I also feel like I'm having trouble finding cool new fun stuff online, as a lot of the stuff in the web revival scene is just personal and 'self education' websites (i.e. Online Spyware Watchdog, FSF, etc). If there are any ways to find cool new stuff, do tell me!
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« Reply #13 on: April 19, 2024 @69.73 »

I FORGOT TO REPLY TO THIS. i find this absolutely fascinating, and you've re-awakened thoughts i haven't had for a while.

the way you describe the mcu fits perfectly into the function of narrative tradition: a set of stories with familiar characters and literary arcs, which can be used to facilitate contemporary discourse for practical, social, or entertainment purposes as the situation demands.

If you're interested, you should watch this video which I was mostly just summarizing (and which I just noticed was actually posted on this very forum by OP a while back! Funny coincidence.)
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« Reply #14 on: April 19, 2024 @143.36 »

I kinda like the nostalgia kids have for the 2000s. It's nice seeing things I liked back in the day, especially old tech make a comeback. The historical inaccuracies with the culture online do bother me though.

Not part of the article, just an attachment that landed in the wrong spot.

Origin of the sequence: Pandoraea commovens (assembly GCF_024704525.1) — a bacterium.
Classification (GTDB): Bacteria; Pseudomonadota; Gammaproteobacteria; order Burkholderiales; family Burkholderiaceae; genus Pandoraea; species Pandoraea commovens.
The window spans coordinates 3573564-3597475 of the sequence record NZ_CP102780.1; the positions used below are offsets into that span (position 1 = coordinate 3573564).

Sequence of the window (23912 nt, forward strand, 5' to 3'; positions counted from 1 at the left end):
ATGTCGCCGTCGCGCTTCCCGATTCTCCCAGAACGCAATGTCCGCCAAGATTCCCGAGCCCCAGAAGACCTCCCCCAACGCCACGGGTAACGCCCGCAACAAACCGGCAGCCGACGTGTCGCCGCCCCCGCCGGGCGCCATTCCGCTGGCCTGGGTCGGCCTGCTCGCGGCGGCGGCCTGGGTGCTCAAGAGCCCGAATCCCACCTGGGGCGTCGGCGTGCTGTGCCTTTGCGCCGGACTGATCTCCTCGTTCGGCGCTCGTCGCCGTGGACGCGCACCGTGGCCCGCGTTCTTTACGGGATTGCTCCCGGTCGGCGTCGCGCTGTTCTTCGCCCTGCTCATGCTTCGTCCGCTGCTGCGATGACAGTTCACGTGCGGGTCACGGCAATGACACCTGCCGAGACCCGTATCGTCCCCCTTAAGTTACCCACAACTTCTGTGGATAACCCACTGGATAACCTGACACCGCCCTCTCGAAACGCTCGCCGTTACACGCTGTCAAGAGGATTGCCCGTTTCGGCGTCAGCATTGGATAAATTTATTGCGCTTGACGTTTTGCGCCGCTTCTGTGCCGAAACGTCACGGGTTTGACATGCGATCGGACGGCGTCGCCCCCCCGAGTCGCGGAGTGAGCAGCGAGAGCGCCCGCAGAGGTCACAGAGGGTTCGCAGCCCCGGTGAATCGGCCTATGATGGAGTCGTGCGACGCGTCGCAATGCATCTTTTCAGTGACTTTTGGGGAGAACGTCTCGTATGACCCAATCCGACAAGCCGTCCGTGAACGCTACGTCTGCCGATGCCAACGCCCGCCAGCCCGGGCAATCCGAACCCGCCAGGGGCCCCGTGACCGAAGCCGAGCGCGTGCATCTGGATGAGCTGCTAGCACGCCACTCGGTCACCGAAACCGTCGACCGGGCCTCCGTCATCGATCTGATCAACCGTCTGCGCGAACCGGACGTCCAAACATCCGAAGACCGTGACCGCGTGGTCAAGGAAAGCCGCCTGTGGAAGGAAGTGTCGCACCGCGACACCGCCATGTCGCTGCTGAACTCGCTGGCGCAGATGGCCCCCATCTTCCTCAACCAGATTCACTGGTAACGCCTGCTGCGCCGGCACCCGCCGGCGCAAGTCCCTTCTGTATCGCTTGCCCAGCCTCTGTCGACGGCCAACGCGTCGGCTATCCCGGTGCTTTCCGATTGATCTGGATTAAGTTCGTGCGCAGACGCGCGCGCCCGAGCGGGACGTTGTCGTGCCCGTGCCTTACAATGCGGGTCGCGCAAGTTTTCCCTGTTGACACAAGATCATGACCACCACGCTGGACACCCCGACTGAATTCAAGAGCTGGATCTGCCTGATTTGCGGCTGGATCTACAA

With the internet and streaming, it's easier than ever before to go down a rabbit hole and find your niche, but that also means we lose a lot of cultural touchstones. How can you make small talk about TV with your coworker when there's no guarantee that they even have Hulu, much less watch all the same Hulu-exclusive shows you do? That used to be a huge part of our culture. It was easy to talk about what aired on TV last night because that was all there was to watch. Now, things like the MCU fill a similar function. At this point, I think most people have complaints about the MCU, but they still watch it, and a huge part of that is because you can bring up to an acquaintance and be reasonably certain that they've watched at least one movie. But if more and more people turn away from mainstream media, all that's left is nostalgia, because it's almost universally familiar.

I think this is a big reason why communities have formed around streamers. Especially in video game communities, where it's much easier and cheaper to watch a video of someone playing a game instead of actually playing it. And also why lore focused games like Undertale and Five Nights at Freddy's are so popular.

internet puritanism is not organically related to but did intelligently weaponise cringe culture; it was a movement deliberately started by bigots. started by, but unfortunately it's sort of leaked into a lot of the minds of its original targets, who have absorbed these puritanical ideas and managed to mix puritanism with cringe culture into a now-unavoidable internet culture war over (checks notes) some guys who pilot a giant robot.